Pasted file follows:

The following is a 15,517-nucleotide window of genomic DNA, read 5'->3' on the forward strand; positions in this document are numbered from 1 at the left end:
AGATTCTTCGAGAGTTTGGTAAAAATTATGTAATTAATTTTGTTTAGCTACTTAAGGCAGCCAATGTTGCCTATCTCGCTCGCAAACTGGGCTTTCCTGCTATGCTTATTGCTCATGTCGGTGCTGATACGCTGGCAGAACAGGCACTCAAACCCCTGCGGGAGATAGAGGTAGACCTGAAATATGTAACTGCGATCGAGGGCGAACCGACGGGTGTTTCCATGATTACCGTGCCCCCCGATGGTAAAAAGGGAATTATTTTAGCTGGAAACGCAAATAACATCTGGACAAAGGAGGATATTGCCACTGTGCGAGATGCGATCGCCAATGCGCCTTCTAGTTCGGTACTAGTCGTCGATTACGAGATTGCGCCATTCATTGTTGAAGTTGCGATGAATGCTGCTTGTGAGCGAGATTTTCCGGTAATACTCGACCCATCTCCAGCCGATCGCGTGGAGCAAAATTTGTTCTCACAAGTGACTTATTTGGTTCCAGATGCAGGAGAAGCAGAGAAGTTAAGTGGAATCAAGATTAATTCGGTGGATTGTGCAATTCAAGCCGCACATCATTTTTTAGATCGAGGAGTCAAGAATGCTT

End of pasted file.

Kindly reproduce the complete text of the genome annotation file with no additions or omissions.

The following is a 15,517-nucleotide window of genomic DNA, read 5'->3' on the forward strand; positions in this document are numbered from 1 at the left end:
AGATTCTTCGAGAGTTTGGTAAAAATTATGTAATTAATTTTGTTTAGCTACTTAAGGCAGCCAATGTTGCCTATCTCGCTCGCAAACTGGGCTTTCCTGCTATGCTTATTGCTCATGTCGGTGCTGATACGCTGGCAGAACAGGCACTCAAACCCCTGCGGGAGATAGAGGTAGACCTGAAATATGTAACTGCGATCGAGGGCGAACCGACGGGTGTTTCCATGATTACCGTGCCCCCCGATGGTAAAAAGGGAATTATTTTAGCTGGAAACGCAAATAACATCTGGACAAAGGAGGATATTGCCACTGTGCGAGATGCGATCGCCAATGCGCCTTCTAGTTCGGTACTAGTCGTCGATTACGAGATTGCGCCATTCATTGTTGAAGTTGCGATGAATGCTGCTTGTGAGCGAGATTTTCCGGTAATACTCGACCCATCTCCAGCCGATCGCGTGGAGCAAAATTTGTTCTCACAAGTGACTTATTTGGTTCCAGATGCAGGAGAAGCAGAGAAGTTAAGTGGAATCAAGATTAATTCGGTGGATTGTGCAATTCAAGCCGCACATCATTTTTTAGATCGAGGAGTCAAGAATGCTT